|Gianna Angelopoulos at Harvard: "We promised the people of Greece that the Athens Games would unify the nation, push our economy ahead, and show the New Greece to the world." (ATR File)|| |
(ATR) The head of the Athens Olympics says the Games have played a role in resolving what she calls "The Greek Paradox". Gianna Angelopoulos spoke Wednesday night at the John F. Kennedy School of Government at Harvard University in Boston. She is a vice chair of the JFK program.
Angelopoulos says the Greek paradox can be seen in the success of Greek individuals, at home and abroad, while the nation as a whole holds the reputation of a laggard.
She said the Olympics were a force to overcome the paradox, uniting Greek society toward a common goal.
"The pressures of preparations would make the politicians and bureaucrats to find a way to make our government work. The vast size of the undertaking would force us to work together. The pressure of a global countdown would bring out our best. And the pride aroused by the Games would unite us as never before," she told the Harvard audience.
While she calls the Olympics "a gamble that Greece came painfully close to losing," Angelopoulos says there was a payoff.
"That faith in the people of Greece was rewarded, gloriously and repeatedly, by the success of the Athens Games. Their work on the Olympic Games left Greece with a stronger economy, a 21st Century infrastructure, a renewed national pride and the greater respect of the world."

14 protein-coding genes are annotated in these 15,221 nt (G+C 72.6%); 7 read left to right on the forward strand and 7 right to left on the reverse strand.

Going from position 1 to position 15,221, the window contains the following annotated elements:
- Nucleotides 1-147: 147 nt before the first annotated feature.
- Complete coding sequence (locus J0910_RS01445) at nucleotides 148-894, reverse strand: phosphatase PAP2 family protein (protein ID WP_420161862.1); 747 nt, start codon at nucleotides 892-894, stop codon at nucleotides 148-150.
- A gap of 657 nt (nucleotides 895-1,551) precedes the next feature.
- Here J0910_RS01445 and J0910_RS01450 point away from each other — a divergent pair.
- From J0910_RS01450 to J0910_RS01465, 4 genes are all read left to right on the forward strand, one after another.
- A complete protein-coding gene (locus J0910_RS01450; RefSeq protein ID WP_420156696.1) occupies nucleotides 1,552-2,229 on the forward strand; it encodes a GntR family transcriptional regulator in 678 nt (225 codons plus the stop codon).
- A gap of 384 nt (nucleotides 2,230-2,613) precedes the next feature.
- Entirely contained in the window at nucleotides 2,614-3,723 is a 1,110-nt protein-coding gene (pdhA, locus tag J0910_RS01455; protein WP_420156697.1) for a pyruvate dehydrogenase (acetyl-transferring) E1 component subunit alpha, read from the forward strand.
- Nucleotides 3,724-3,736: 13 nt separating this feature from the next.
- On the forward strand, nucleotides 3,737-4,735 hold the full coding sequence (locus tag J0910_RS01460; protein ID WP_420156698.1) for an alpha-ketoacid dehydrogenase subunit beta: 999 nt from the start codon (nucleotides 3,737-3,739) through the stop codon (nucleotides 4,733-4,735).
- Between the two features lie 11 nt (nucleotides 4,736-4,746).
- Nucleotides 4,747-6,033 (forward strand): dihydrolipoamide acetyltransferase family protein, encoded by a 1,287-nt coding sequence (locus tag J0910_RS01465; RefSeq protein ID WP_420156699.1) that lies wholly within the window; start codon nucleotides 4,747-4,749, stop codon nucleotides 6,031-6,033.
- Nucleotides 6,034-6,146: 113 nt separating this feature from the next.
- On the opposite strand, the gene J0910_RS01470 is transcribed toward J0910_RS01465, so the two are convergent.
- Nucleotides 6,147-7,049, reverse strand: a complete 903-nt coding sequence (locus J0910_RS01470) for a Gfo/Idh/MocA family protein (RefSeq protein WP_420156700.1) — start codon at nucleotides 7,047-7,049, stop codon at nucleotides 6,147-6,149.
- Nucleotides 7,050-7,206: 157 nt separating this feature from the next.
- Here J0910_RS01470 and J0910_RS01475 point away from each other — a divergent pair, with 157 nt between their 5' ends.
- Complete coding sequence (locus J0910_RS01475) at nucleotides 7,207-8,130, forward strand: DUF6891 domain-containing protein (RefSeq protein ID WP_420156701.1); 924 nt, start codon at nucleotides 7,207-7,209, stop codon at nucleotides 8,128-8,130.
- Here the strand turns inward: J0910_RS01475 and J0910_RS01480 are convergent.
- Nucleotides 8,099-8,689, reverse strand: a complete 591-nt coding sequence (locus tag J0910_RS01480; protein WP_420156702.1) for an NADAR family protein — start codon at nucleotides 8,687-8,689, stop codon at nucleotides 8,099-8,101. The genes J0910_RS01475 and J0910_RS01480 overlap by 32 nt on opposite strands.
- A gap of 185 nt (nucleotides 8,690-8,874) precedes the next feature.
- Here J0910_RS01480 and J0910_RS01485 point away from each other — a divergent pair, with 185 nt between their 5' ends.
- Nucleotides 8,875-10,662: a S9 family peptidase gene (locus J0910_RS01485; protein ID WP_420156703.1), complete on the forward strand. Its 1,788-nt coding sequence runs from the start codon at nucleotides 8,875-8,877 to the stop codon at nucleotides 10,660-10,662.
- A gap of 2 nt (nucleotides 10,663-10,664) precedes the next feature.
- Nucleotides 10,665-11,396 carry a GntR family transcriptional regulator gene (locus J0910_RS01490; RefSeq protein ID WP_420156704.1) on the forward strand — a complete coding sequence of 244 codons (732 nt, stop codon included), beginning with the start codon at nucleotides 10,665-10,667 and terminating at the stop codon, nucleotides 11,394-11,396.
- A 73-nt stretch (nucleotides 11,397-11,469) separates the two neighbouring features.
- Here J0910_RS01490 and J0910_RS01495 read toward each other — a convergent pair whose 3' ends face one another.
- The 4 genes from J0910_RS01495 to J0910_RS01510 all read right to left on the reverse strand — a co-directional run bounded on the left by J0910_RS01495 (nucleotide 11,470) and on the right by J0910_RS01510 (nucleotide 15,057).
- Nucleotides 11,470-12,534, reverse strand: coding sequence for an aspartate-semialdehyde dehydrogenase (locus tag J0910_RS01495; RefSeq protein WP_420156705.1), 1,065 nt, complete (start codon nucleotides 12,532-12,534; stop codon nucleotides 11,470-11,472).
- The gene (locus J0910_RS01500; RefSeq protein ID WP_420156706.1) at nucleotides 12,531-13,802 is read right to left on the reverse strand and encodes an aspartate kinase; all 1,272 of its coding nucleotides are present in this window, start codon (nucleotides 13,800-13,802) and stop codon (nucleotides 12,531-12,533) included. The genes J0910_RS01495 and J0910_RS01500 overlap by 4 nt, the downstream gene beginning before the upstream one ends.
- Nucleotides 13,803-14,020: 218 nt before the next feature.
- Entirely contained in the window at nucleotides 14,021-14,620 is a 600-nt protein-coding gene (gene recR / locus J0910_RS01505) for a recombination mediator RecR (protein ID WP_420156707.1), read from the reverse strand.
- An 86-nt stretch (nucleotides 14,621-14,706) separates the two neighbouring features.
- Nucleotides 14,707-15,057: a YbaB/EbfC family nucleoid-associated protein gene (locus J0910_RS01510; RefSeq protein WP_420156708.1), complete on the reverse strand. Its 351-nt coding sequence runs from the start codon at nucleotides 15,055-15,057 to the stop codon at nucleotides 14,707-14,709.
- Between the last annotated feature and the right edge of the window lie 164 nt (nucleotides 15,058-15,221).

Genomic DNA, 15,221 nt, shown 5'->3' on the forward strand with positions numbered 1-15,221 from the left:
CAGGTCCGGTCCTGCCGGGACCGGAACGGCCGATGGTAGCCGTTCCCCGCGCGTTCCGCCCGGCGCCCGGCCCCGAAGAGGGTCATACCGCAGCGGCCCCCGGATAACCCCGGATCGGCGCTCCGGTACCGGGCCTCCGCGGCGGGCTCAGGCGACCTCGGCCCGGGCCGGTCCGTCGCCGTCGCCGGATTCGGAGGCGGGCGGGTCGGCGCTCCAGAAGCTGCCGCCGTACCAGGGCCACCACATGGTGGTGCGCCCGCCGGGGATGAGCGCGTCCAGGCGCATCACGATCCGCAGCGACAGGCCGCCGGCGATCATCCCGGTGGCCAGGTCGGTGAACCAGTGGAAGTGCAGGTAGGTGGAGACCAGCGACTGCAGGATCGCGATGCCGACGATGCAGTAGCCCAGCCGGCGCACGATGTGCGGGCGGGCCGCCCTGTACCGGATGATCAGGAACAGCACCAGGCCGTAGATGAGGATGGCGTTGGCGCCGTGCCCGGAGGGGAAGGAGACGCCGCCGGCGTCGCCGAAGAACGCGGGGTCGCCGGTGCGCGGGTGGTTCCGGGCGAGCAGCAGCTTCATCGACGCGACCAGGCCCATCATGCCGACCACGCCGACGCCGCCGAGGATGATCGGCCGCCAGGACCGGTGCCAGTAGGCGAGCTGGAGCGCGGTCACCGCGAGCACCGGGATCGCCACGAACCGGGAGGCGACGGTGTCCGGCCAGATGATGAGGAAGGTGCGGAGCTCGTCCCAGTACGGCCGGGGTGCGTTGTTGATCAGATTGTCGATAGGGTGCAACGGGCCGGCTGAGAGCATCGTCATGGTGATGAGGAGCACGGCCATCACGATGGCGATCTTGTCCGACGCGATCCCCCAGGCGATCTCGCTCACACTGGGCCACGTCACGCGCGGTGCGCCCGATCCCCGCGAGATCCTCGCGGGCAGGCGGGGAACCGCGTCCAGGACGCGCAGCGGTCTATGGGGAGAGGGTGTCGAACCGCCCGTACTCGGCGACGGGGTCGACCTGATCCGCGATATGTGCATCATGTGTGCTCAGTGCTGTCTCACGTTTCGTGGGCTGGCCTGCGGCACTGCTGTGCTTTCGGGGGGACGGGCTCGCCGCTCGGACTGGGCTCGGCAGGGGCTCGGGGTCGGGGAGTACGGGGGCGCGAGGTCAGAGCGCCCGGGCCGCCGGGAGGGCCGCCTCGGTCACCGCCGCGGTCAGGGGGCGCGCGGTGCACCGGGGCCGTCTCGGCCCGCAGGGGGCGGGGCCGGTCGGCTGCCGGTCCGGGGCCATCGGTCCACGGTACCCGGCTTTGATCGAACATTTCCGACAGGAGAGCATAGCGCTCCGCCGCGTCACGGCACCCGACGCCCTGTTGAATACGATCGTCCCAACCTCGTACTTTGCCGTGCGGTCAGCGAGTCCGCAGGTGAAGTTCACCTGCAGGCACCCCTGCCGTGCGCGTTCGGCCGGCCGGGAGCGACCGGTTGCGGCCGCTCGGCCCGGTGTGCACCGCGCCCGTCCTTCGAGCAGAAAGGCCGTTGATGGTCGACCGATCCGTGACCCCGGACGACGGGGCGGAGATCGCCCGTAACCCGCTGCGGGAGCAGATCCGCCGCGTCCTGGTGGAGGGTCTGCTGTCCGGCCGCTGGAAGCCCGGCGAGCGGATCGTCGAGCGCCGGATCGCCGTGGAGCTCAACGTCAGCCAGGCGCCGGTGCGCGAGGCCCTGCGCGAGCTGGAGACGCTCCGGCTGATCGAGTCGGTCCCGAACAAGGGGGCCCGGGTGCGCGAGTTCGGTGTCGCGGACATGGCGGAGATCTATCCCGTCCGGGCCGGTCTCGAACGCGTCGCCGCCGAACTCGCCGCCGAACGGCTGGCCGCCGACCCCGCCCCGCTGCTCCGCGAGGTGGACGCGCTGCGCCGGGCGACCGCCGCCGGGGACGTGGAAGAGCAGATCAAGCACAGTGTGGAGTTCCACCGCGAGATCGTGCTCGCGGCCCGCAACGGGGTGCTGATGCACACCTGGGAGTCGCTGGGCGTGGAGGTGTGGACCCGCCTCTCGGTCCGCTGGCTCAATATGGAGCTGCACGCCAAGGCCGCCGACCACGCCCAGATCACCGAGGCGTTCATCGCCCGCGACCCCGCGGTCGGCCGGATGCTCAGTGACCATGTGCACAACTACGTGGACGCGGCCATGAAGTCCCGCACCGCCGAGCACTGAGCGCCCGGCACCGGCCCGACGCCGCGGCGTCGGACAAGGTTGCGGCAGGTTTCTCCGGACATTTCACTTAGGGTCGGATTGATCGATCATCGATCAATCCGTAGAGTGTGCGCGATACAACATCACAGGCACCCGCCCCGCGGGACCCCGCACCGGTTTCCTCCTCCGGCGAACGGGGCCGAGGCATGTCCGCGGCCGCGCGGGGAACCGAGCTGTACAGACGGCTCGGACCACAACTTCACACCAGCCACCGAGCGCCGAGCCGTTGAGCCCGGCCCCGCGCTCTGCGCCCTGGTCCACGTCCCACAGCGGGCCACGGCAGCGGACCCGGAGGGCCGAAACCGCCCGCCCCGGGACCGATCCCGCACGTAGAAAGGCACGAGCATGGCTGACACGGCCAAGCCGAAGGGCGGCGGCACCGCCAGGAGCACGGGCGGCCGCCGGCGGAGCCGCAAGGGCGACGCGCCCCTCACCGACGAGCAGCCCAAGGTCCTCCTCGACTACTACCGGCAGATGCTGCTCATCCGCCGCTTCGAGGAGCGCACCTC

The Athens Olympics chief says what used to be a paradox is now a new challenge for Greece, "the challenge of maintaining and growing Greek success."
Recounting the achievements of the 2004 Games and the improvements brought to Athens and Greece, Angelopoulos admits a high price was paid.
"The Games were not without tremendous costs. Every project of this size experiences cost overruns, but ours were exceptional: the three years wasted between 1997 and my team's return in 2000 resulted in overtime wages and sometimes extravagant construction costs; security concerns after 9/11 added immensely to our security budget," she said.
"The people of Greece are paying more now than they should have had to pay for the pride, growth and respect that are their Olympic legacy. But I believe that, in purely economic terms, the Games paid off for Greece. And I believe an
|The Athens 2004 President at the triathlon. (ATR)|| |
even greater payoff has been the intangible returns we realized in the wake of our success," she said.
Angelopoulos says the efforts of Greeks for the Olympics "transformed the way the world sees us, and the way we see one another."
"Today, a year later, that same spirit that carried us to success survives, hastening the Greek paradox towards resolution, and making the New Greece both an emblem of and a product of the power of the Olympic Games," she concluded in her prepared remarks.
During answers to questions from the audience at the lecture, Angelopoulos said she had worries at one time that politics might jeopardize Games preparations.
In response to a question from a South African about how to deal with media criticism in the run-up to the 2010 world cup, Angelopoulos advised "ignore" the carping and "get on with your work".
She rejected the idea that the Olympics should remain in Greece permanently, saying every part of the world deserved to have the Games. Your best source of news about the Olympics is www.aroundtherings.com, for subscribers only.